The Martini is increasingly benefitting from savoury and vegetable-themed serves and changes to its core ingredients. Bartenders are experimenting with recipes that appeal to a consumer base looking for more relaxed, more modern, and more approachable takes on a serve that has previously been viewed by some as both stuffy and old-fashioned.
The increasing costs of living can be viewed as a contributing factor to the upsurge. Not only are bars cutting down on their research and development spend as running costs rise – making twists on classics more cost-effective to formulate than brand new cocktails – but consumers tightening their belts are also often looking for failsafe tried-and-tested options.
“Though the Martini may have been considered boring or even snobby by some consumers, its familiarity is also a strength in a time of cutbacks,” notes Emily Neill, COO Research, IWSR Drinks Market Analysis.
The cocktail’s reinvention has pulled in new, younger adult consumers, who were either previously put off by the serve’s no-holds-barred alcohol-forward profile, or its staid image. Social media has also helped to widen the cocktail’s reach through the use of drinking recipes, and tutorials on how to make the drink, as well as the language surrounding the serve, such as dry versus dirty, or shaken versus stirred.
But when it comes to creativity, bars across major cocktail hubs from New York to London are now creating their own spins on the serve. Sophie’s Steakhouse & Bar in London for example, has no fewer than 11 Martinis on its menu. But one of the biggest trends in Martinis has been the shift towards more savoury styles – some more bold and outlandish than others.
The Lowback bar at Hawksmoor’s Canary Wharf location offers the Pink Gibson, a drink paired with roast beef, and described as something resembling the iconic UK snack Pickled Monster Munch. Combining vodka with Audemus Unami Gin, pickled onions, and pickle juice, the Martini is paired with a salt beef nugget.
Again in London, Tayēr + Elementary has a cheesy Martini on its menu. The One Sip Martini is made with Tayēr Vodka, Martini Ambrato, Una Palma Fino and a blue cheese-stuffed olive.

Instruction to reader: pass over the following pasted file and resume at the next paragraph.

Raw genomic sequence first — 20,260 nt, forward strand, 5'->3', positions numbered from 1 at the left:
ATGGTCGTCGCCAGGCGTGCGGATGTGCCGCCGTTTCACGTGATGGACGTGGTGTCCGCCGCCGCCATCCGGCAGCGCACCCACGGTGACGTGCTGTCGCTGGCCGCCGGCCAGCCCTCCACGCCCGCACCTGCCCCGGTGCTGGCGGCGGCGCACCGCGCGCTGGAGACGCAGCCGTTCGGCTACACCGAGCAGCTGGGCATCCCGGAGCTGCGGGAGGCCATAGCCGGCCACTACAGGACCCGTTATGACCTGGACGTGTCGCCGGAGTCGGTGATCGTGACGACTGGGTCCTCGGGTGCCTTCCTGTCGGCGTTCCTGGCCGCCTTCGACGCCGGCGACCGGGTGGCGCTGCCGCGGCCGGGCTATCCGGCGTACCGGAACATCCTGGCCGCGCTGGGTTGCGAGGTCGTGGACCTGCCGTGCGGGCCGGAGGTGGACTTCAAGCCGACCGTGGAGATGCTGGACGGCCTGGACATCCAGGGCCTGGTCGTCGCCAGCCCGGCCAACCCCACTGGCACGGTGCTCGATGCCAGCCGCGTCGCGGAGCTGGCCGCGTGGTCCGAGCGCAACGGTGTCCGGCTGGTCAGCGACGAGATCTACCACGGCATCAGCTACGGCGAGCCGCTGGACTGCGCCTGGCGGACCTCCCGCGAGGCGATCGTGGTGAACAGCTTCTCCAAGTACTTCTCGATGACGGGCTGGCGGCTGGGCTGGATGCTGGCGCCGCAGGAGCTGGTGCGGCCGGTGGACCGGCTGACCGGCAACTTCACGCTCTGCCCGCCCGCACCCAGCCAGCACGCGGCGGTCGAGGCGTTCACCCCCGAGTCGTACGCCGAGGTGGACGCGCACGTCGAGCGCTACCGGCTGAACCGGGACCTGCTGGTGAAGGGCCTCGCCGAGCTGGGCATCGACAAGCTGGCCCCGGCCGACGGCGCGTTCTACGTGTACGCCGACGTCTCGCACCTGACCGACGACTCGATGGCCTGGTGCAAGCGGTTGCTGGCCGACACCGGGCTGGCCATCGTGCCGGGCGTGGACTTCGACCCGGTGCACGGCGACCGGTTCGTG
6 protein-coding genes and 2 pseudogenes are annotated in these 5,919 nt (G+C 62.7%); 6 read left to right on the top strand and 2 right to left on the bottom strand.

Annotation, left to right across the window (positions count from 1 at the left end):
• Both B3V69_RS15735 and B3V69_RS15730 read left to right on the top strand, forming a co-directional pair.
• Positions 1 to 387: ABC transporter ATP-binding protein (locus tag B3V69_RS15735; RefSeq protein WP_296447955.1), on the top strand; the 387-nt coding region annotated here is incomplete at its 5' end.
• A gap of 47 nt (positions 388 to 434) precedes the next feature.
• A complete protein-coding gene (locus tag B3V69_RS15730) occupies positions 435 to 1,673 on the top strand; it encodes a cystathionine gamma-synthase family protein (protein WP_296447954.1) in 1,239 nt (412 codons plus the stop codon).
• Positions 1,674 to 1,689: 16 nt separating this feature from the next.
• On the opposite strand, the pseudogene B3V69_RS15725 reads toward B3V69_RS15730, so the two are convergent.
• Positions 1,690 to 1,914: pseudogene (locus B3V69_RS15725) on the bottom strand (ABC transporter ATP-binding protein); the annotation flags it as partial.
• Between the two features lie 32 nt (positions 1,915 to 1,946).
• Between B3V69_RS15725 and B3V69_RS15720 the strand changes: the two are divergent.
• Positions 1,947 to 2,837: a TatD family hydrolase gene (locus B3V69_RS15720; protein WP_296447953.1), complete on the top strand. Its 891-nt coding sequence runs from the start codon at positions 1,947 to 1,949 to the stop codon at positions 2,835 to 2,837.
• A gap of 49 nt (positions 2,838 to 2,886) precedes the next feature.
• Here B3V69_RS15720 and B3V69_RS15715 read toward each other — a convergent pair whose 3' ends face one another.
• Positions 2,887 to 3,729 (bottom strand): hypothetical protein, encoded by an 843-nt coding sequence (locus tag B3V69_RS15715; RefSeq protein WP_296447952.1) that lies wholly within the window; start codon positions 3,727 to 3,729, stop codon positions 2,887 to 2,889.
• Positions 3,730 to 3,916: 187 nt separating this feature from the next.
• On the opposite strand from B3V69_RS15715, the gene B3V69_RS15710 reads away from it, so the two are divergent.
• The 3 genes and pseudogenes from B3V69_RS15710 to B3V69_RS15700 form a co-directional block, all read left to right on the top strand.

Meanwhile, Mayfair’s LPM Restaurant & Bar makes a Tomatini, which uses a base of freshly squeezed tomatoes, white balsamic vinegar, and salt and pepper. In fact, vinegar is becoming a key Martini ingredient, even where the approach to savoury flavors is somewhat softer. At London’s Silverleaf, the Heartleaf Kombu Martini has a savory minerality with a potent ginger bite, and includes the addition of a red wine vinegar.
Savory fruit and vegetable-based serves with trending ingredients are also emerging: Apricity offers an asparagus Martini; Three Sheets makes an Earth Martini, made with beetroot and olive oil; and, keeping with earthy notes, Isabel Mayfair uses avocados in its Martinis, which also use agave syrup, lime juice, and black lava salt. In LA, Thunderbolt makes a Liquid Picnic Martini using a gin base, with rosemary, tomato and black pepper.
MSG is also being used as a key ingredient for adding an umami flavor to a range of cocktails at the moment, with the Martini a key one. Bonnie’s in Brooklyn offers a MSG Martini, via an MSG olive brine, and is said to sharpen and bring out its savory notes.
Garnishes are being used to add a sense of theatre and playfulness to the serve. In New York, Nudibranch, Lobby Lounge at Nine Orchard and Ernesto’s all assemble anchovies, peppers and olives for their garnishes. La Devozione in Chelsea Market serves its Martini with brined cherry tomatoes, while the vermouth is infused with sun-dried tomatoes.
Asian flavours are also finding their way in the Martini: Hollywood’s Gunsmoke Japanese restaurant, for example, uses a dashi-brined olive. Meanhiwle, Wildhawk in San Francisco uses a sesame-washed fino sherry instead of vermouth.
Though there is a clear trend towards clean, all-natural flavours – something that has been key to the Martini’s renewed appeal as consumers look for less processed and sugary food and drink – there is no doubting the fact that sweeter profiles tend to be more approachable. Upmarket interpretations of the serves of the disco-drink era of the 90s are now making an appearance. Sweet Liberty in Miami makes an Appletini with Calvados, apple cider vinegar, and fresh apple juice; its Lychee Martini uses sauvignon blanc, lychee liqueur, and elderflower liqueur; and its Lemon Drop Martini combines lemon juice, lemon curd, bitters and grappa.
Cocktail master Ryan Chetiyawardana (aka Mr Lyan) has long been interested in the serve. In 2013, when he opened the now legendary White Lyan, the menu included a chili apple Martini that combined vanilla-infused vodka, apple liqueur, lemon juice, and chili bitters. Skip to 2022, and the Appletini is on the menu at his new Washington DC bar, Silver Lyan – this time using vodka, green apple sour mix, jasmine blanc, and lime.
Back to the Classics
Espresso and Pornstar Martinis may have been the most ubiquitous of serves of recent years, but that’s not to say that these classics are being overlooked now. Though many long-established bars have had famous Martini serves in place for decades, it’s notable that new and pioneering bars are adding classic options to their menus. Silver Lyan offers ‘timeless’, ‘elegant’ options with its Silver Service Martini, where guests get to choose from a Beefeater gin-base served wet with orange bitters, Belvedere vodka served dry with Amalfi lemon distillate, Absolut Elyx served dirty with house brine, or Fords gin, served 50:50 with Dolin vermouth. All are served with oyster, olive, house-pickled onion and lemon.
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